Julian Davies talks to Mark Ludmon about the growth of his threads and film distribution business, Marathon Threads

Julian Davies entered the world of embroidery and textiles as a fresh-faced 18-year-old straight out of college. He was hooked and now owns and runs Marathon Threads UK, a leading supplier of threads, Cad-cut vinyl and printable films for garment decorators. There has been the odd setback along the way; ironically, however, it was one such setback that ended up propelling him to his current position of success. 

Born and bred in Nottingham, Julian started his career as ‘office boy’ at local company Geoffrey E Macpherson, (better known within the industry simply as ‘Macphersons’). At that time the company was a major supplier of textile machinery, yarn and consumables. “It was a great company,” he recalls. “There are hundreds of people in our trade who either bought equipment and were guided by Macphersons staff, or who worked at Macphersons.” After spells of employment elsewhere, Julian eventually rose to the position of managing director, leading Macphersons during a period of sustained growth. 

In 2006, he was negotiating for the company to buy a small business called Marathon Threads from its founder Geoff Wheatcroft, who was looking to retire. “Marathon was a well-established brand but it was just selling Marathon Threads and a couple of backing fabrics. We were considering buying his [Geoff’s] business as he had a better brand of viscose rayon.” But then trouble hit. Like a lot of British companies at the time, changes in the rules for final-salary pension schemes led to a substantial pension deficit for Macphersons which meant that, while the business was still profitable with annual turnover of £3 million, it unexpectedly had to go into administration, putting up to 18 people out of work.

Seizing the opportunity

Julian did not waste any time. Instead of buying Marathon Threads for Macphersons, he quickly raised sufficient finance to buy it for himself. “If you are positive, you can find an opportunity,” he says. “Within three weeks of Macphersons closing, I had my feet under this desk.” Starting off with just one other member of staff, he set about developing Marathon Threads into what it is today. Geoff founded Marathon in 1994, as a UK distributorship for South Korea’s Dong-Il Industrial – a 64-year-old company that continues to own the Marathon Threads brand.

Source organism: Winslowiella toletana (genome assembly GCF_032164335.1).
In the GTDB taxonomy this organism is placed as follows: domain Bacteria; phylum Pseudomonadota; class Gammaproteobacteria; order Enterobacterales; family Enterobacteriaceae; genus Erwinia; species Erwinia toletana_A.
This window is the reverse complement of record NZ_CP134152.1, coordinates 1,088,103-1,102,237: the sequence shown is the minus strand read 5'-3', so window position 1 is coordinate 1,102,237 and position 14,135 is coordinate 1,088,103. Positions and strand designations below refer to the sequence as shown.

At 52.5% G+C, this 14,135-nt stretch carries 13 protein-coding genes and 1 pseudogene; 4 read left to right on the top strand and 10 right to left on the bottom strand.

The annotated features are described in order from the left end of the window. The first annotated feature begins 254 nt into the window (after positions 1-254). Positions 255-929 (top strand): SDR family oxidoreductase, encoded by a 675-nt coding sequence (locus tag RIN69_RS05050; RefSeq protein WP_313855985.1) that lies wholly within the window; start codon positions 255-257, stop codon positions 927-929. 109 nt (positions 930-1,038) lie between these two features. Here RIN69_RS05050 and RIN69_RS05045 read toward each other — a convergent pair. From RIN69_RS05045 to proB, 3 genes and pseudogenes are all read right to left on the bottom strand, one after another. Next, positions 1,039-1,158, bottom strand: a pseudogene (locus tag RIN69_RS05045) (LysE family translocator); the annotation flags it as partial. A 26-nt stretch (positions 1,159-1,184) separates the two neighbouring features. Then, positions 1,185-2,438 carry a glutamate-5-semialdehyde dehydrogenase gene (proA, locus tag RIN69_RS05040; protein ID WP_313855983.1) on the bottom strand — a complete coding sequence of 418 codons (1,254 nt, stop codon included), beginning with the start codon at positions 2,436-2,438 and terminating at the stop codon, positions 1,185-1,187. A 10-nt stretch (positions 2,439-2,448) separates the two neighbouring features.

As the South Korean company has developed, so has the UK business. “Over the past 14 years, Marathon Threads has grown four-fold,” Julian says. “It hasn’t been massively dramatic but it’s growing every year.” For the first four years, the company continued to stick to embroidery products. “We grew initially just by going out and selling more and taking on more embroidery backing fabrics. The offering became bigger to the trade.” Marathon’s polyester threads range now offers more than 300 colours, while 60 shades have been added to the viscose rayon selection, which now totals more than 360 colours, including metallic and multi-coloured varieties.

The company currently occupies 7,000 sq ft of space
There is the possibility of adding a 1,500 sq ft extension next year

In 2010, Marathon Threads became exclusive distributor for one of the few digital and Cad-cut film suppliers in Europe, Plotterfilms of Milan, including its Flex and Plotter Flock heat transfer vinyl films and a range of digital now stretches from solid colours to special effects such as glitter, metallic, sparkle, foil, mirror, shine, flock and glow in the dark. “We are now one of the few businesses, if not the only business, in the UK that supplies Cad-cut film, digital film and embroidery direct to decorators,” Julian says.

Innovation from Italy has allowed Marathon to constantly introduce new vinyl and transfer films options to its UK customers. “The owner of Plotterfilms is a mad professor who sits there in a lab and develops new products all the time,” Julian says. “We had 45 colours of film when we started. We now have over 100. The product range is expanding all the time.” This summer saw the arrival of digital film for UV printers and a reformulation of film for full-colour transfer for nylon and waterproof fabrics. “A lot of our customers sell rainwear and outer gear but couldn’t find a film that sticks,” Julian explains.